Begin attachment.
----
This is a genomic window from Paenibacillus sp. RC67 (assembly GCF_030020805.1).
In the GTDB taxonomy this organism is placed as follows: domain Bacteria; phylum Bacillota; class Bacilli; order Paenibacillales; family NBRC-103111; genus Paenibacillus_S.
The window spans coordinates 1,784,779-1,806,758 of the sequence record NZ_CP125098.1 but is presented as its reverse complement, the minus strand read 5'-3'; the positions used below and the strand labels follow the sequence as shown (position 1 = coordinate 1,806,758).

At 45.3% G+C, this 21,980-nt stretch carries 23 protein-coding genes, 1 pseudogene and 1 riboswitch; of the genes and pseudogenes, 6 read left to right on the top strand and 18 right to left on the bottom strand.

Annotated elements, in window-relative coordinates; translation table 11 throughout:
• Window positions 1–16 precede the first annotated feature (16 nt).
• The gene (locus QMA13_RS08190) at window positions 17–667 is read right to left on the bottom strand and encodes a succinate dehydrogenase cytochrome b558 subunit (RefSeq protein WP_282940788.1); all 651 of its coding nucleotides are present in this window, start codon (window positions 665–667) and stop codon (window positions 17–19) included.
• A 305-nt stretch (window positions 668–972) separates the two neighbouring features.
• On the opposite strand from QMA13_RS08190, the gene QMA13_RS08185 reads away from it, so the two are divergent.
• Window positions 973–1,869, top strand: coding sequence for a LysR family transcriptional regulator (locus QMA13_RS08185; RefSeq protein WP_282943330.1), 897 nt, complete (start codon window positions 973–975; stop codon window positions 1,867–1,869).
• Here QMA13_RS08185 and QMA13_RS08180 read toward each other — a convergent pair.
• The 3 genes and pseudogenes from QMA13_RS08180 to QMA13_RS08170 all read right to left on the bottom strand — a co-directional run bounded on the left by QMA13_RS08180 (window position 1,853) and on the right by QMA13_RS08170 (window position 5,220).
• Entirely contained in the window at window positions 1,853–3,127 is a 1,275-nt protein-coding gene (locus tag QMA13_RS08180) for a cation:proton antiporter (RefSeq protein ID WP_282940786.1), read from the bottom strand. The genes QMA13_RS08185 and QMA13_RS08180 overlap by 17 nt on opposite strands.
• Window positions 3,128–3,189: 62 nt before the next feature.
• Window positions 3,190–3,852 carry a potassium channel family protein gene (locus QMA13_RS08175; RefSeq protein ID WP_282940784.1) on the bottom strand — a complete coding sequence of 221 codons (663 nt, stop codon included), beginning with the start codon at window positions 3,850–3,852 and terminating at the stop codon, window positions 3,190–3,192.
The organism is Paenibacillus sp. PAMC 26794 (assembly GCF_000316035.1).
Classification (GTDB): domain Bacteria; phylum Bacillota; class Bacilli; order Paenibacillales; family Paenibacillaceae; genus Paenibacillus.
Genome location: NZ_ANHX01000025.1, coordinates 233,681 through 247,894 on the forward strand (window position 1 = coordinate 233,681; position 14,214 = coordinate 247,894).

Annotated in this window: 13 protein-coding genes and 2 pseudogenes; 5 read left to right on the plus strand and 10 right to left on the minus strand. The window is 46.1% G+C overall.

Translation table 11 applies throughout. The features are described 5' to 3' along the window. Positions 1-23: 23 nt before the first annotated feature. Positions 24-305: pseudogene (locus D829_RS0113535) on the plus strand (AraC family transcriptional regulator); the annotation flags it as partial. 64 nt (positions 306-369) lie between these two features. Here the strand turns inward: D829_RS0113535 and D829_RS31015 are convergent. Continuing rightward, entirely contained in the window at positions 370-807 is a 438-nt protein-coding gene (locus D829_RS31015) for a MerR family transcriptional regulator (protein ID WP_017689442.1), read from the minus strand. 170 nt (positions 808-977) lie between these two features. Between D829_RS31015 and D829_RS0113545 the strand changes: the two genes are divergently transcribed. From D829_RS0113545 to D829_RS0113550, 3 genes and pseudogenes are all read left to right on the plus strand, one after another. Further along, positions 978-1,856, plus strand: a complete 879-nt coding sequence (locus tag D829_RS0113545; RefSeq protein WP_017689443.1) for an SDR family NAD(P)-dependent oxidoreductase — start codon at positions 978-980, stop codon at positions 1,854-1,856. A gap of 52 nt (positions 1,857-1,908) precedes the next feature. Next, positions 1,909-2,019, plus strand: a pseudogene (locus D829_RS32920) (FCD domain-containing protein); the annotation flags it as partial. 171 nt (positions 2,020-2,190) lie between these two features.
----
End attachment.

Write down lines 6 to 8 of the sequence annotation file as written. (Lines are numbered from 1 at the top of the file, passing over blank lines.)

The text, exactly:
• Window positions 1–16 precede the first annotated feature (16 nt).
• The gene (locus QMA13_RS08190) at window positions 17–667 is read right to left on the bottom strand and encodes a succinate dehydrogenase cytochrome b558 subunit (RefSeq protein WP_282940788.1); all 651 of its coding nucleotides are present in this window, start codon (window positions 665–667) and stop codon (window positions 17–19) included.
• A 305-nt stretch (window positions 668–972) separates the two neighbouring features.